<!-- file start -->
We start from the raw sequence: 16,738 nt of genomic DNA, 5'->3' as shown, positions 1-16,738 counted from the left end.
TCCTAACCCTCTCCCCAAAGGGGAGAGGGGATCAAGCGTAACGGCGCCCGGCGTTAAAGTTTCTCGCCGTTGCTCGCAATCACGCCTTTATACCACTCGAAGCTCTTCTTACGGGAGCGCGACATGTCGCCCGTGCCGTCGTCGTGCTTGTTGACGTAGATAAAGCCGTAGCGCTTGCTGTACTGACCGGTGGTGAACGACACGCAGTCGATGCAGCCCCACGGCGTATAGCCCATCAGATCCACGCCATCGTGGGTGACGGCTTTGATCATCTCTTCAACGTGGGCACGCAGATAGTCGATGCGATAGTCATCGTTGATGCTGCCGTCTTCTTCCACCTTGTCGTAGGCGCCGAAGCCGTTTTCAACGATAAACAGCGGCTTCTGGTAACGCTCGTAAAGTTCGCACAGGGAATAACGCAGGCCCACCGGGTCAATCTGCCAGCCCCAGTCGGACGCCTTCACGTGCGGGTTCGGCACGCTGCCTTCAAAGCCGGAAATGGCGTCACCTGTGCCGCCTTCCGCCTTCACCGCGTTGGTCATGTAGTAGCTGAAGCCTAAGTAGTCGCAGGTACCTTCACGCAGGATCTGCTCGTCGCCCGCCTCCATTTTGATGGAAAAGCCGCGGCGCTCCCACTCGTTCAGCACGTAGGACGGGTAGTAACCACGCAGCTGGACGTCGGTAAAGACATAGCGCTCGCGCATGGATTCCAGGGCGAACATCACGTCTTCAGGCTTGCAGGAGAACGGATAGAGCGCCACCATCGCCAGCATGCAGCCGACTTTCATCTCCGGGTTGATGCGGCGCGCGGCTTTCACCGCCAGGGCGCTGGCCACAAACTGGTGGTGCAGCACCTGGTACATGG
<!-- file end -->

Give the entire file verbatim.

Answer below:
We start from the raw sequence: 16,738 nt of genomic DNA, 5'->3' as shown, positions 1-16,738 counted from the left end.
TCCTAACCCTCTCCCCAAAGGGGAGAGGGGATCAAGCGTAACGGCGCCCGGCGTTAAAGTTTCTCGCCGTTGCTCGCAATCACGCCTTTATACCACTCGAAGCTCTTCTTACGGGAGCGCGACATGTCGCCCGTGCCGTCGTCGTGCTTGTTGACGTAGATAAAGCCGTAGCGCTTGCTGTACTGACCGGTGGTGAACGACACGCAGTCGATGCAGCCCCACGGCGTATAGCCCATCAGATCCACGCCATCGTGGGTGACGGCTTTGATCATCTCTTCAACGTGGGCACGCAGATAGTCGATGCGATAGTCATCGTTGATGCTGCCGTCTTCTTCCACCTTGTCGTAGGCGCCGAAGCCGTTTTCAACGATAAACAGCGGCTTCTGGTAACGCTCGTAAAGTTCGCACAGGGAATAACGCAGGCCCACCGGGTCAATCTGCCAGCCCCAGTCGGACGCCTTCACGTGCGGGTTCGGCACGCTGCCTTCAAAGCCGGAAATGGCGTCACCTGTGCCGCCTTCCGCCTTCACCGCGTTGGTCATGTAGTAGCTGAAGCCTAAGTAGTCGCAGGTACCTTCACGCAGGATCTGCTCGTCGCCCGCCTCCATTTTGATGGAAAAGCCGCGGCGCTCCCACTCGTTCAGCACGTAGGACGGGTAGTAACCACGCAGCTGGACGTCGGTAAAGACATAGCGCTCGCGCATGGATTCCAGGGCGAACATCACGTCTTCAGGCTTGCAGGAGAACGGATAGAGCGCCACCATCGCCAGCATGCAGCCGACTTTCATCTCCGGGTTGATGCGGCGCGCGGCTTTCACCGCCAGGGCGCTGGCCACAAACTGGTGGTGCAGCACCTGGTACATGG